If you could look inside my brain you might be surprised to find some pretty negative thoughts: “Nothing works out,” “Everything is too hard,” “He always forgets,” “They always leave messes.” Do I have optimistic thoughts as well? Yes … but I’ve noticed they’re much harder to hold onto than the painful ones.
The world of social science research has some bad but validating news for us. Negative experiences are imprinted more deeply in our brains than positive ones. They are recalled more easily and unfortunately lend themselves to rumination … which strengthens their negative power even more.
We aren’t doing it intentionally. Our brains are just natural efficiency-machines, trying to get us safely through the day. They work hard to spot patterns, especially potentially negative ones, so they can cut corners in the future and not have to work as hard to figure things out. This is one of the reasons why stereotyping is a global societal problem; we make quick judgments and the unexamined mind is loaded with negative stereotypes. If humanity at large is guilty of operating out of this default setting, then as wives and mothers we are no exception in our own tiny domestic kingdoms.
Our husbands, kids and selves are the victims of a great deal of automatic, unreflected upon, harsh, black-and-white thinking. My husband sighs and I automatically assume he is exasperated with the messy house. Therefore, he’s being a ridiculous jerk … before the poor guy has even said a word. I assume my older daughter is being selfish with her abundance of toys when I hear my younger daughter scream from upstairs. I cut corners by yelling from the kitchen about taking turns. Next, I call myself an awful multitasker for having a messy house and squabbling children; all this impressively happens within about five seconds.
These negative assumptions are my unintentional, automatic shortcuts. My efficiency-machine of a brain is trying to be helpful by supplying information when reality itself has not supplied me with very much. I’m ready to work my butt off to combat this trend because I don’t want to be a Debbie Downer in these precious but challenging years with my young family.
Forsake the Automatic
We have to intentionally work at this. Starting today: Notice the mental corners you cut that lead you to negative assumptions about your husband and kiddos. Take a moment to reflect on the nuances and complexities of how you understand these treasured people and how you truly feel about them. This knowledge is a mixture of both positive and negative, and in most cases the scales ultimately tip toward the positive. Do you see how this definitely takes more work than just going along with your brain’s split-second assumption that you married an idiot and your kids are absolutely going to end up in prison? Do the extra mental work, it’s worth it.
Develop the Habit of Positivity
In order for a positive experience to make a lasting impression inside our noggins, it must be mindfully taken in and reflected upon for a moment (about 15 seconds will do it). When your husband finishes up meal prep, hands you a cup of coffee or makes you laugh – take it in. Take one breath; feel the tiny spark of life he just gave you and enjoy it. Repeat. Over and over and over again. The more you practice this, your brain will get out of the habit of projecting the word idiot onto the movie screen of your mind when he falls short because it doesn’t mentally fit or feel as true anymore. The same with kids, try to be consciously aware every time they bring you joy. Marvel at the look in their bright eyes, soak in a hug from those tiny arms, really feel that sticky kiss – well maybe I’m going too far. Whatever you treasure about them, taking a moment to soak it in will help combat your parenting pessimism and even your fears.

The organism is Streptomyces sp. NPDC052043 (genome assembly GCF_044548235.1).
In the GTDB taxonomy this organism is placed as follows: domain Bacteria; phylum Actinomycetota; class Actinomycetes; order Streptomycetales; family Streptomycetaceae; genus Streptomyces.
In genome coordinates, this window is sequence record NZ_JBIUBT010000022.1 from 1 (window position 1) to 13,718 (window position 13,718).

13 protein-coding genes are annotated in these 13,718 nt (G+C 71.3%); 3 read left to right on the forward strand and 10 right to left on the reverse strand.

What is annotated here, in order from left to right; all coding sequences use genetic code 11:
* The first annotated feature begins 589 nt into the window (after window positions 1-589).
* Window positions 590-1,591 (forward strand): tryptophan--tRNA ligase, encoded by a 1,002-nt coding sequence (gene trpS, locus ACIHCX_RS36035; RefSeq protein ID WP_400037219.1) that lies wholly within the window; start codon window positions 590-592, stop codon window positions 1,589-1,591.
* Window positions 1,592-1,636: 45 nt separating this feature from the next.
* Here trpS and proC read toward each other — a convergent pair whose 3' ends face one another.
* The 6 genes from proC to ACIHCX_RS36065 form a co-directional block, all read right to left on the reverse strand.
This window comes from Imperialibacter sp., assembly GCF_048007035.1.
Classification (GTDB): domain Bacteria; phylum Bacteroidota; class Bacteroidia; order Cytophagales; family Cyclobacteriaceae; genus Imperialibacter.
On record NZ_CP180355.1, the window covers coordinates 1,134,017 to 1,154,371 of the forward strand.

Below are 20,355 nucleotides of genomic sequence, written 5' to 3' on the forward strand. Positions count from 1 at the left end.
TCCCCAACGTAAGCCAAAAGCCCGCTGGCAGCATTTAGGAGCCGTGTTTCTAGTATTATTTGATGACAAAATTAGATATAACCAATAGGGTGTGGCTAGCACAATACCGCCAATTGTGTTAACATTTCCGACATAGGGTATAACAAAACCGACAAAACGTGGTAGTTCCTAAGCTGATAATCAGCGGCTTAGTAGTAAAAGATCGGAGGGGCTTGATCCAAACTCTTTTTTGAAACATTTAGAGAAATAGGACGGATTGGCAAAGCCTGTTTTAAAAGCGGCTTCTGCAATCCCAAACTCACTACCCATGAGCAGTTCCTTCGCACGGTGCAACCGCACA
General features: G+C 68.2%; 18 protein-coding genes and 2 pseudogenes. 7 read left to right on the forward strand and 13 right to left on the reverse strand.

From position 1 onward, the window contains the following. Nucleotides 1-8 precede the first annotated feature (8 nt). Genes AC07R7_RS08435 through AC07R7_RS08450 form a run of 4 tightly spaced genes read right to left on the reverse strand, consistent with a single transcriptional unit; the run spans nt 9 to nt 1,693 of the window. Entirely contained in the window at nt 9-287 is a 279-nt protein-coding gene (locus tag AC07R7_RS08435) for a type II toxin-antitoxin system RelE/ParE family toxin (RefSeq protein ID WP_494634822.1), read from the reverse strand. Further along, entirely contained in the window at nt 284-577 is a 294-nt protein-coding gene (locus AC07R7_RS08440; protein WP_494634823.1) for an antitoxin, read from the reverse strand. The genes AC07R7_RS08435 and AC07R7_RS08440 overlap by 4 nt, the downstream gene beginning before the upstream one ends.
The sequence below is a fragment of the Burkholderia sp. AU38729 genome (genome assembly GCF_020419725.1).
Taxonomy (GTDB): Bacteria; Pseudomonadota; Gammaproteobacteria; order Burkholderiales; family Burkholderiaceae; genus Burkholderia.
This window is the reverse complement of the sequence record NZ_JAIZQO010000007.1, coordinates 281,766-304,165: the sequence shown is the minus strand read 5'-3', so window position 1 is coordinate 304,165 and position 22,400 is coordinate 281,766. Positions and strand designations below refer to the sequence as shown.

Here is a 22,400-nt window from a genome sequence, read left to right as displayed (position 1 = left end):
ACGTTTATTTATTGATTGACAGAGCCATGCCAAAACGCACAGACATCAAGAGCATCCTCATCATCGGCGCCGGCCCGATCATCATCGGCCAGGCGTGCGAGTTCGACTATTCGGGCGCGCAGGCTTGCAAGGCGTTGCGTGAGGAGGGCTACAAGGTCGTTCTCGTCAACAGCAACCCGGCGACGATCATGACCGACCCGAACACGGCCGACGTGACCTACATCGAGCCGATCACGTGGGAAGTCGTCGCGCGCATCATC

I know you’re tired of hearing about practicing gratitude, but we really stink at keeping it up long term. Keep a journal, write on Post-it notes, practice it every time you unload the dishwasher … gratitude for electricity, running water and infinite sippy cups. Notice as many good or beautiful things as you can, in your home, family and the natural world around you.
Make Your Mercies New Every Morning
Let us wake up every day with new, soft and open hearts, with minds intentionally directed toward the good and redirected away from the bad. Can you imagine months and years of living this way? Pain will still come to us, but a heart and mind that have cultivated the habits of positivity and gratitude are so much more resilient and creative – and they are far more comforting for children and spouses in these precious but challenging years.
Kelley Gray has been a private practice psychotherapist in the Denver area for 14 years. She is passionate about promoting growth, healing and making messes with her daughters.
This article originally appeared in the Spring 2017 issue of The MOPS Magazine. If you didn’t get a copy and would like your own, you can subscribe to get The MOPS Magazine in your mailbox every season. If you subscribe, forward your receipt to firstname.lastname@example.org and we’ll shoot a copy of the current issue in the mail to you for free … just because we like you.